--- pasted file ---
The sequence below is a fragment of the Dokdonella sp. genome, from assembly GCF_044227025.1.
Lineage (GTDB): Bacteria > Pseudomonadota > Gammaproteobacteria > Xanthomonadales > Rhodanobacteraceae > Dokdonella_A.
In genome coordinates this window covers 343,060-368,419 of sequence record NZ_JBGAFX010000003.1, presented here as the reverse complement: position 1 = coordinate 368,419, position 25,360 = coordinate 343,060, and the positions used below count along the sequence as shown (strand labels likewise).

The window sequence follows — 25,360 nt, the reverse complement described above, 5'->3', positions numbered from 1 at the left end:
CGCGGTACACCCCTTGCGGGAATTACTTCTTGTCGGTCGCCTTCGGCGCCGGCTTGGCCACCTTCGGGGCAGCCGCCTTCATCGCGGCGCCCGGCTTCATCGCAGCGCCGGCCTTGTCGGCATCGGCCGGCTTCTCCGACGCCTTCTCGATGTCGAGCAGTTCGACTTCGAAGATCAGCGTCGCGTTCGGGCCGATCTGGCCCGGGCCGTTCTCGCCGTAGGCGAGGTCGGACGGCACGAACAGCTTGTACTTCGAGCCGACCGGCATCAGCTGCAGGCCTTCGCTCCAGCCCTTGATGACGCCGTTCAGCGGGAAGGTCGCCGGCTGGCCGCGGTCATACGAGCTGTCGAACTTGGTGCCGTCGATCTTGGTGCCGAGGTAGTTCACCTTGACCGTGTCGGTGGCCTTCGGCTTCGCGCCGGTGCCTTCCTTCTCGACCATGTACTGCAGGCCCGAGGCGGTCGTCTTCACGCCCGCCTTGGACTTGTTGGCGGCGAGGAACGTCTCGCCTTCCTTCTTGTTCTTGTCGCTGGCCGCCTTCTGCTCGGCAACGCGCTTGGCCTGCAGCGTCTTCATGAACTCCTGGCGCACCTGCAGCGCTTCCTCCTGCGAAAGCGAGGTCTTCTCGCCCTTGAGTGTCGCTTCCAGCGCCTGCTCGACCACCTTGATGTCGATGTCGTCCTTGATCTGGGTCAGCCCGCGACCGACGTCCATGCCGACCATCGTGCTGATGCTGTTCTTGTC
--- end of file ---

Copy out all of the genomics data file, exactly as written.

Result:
The sequence below is a fragment of the Dokdonella sp. genome, from assembly GCF_044227025.1.
Lineage (GTDB): Bacteria > Pseudomonadota > Gammaproteobacteria > Xanthomonadales > Rhodanobacteraceae > Dokdonella_A.
In genome coordinates this window covers 343,060-368,419 of sequence record NZ_JBGAFX010000003.1, presented here as the reverse complement: position 1 = coordinate 368,419, position 25,360 = coordinate 343,060, and the positions used below count along the sequence as shown (strand labels likewise).

The window sequence follows — 25,360 nt, the reverse complement described above, 5'->3', positions numbered from 1 at the left end:
CGCGGTACACCCCTTGCGGGAATTACTTCTTGTCGGTCGCCTTCGGCGCCGGCTTGGCCACCTTCGGGGCAGCCGCCTTCATCGCGGCGCCCGGCTTCATCGCAGCGCCGGCCTTGTCGGCATCGGCCGGCTTCTCCGACGCCTTCTCGATGTCGAGCAGTTCGACTTCGAAGATCAGCGTCGCGTTCGGGCCGATCTGGCCCGGGCCGTTCTCGCCGTAGGCGAGGTCGGACGGCACGAACAGCTTGTACTTCGAGCCGACCGGCATCAGCTGCAGGCCTTCGCTCCAGCCCTTGATGACGCCGTTCAGCGGGAAGGTCGCCGGCTGGCCGCGGTCATACGAGCTGTCGAACTTGGTGCCGTCGATCTTGGTGCCGAGGTAGTTCACCTTGACCGTGTCGGTGGCCTTCGGCTTCGCGCCGGTGCCTTCCTTCTCGACCATGTACTGCAGGCCCGAGGCGGTCGTCTTCACGCCCGCCTTGGACTTGTTGGCGGCGAGGAACGTCTCGCCTTCCTTCTTGTTCTTGTCGCTGGCCGCCTTCTGCTCGGCAACGCGCTTGGCCTGCAGCGTCTTCATGAACTCCTGGCGCACCTGCAGCGCTTCCTCCTGCGAAAGCGAGGTCTTCTCGCCCTTGAGTGTCGCTTCCAGCGCCTGCTCGACCACCTTGATGTCGATGTCGTCCTTGATCTGGGTCAGCCCGCGACCGACGTCCATGCCGACCATCGTGCTGATGCTGTTCTTGTC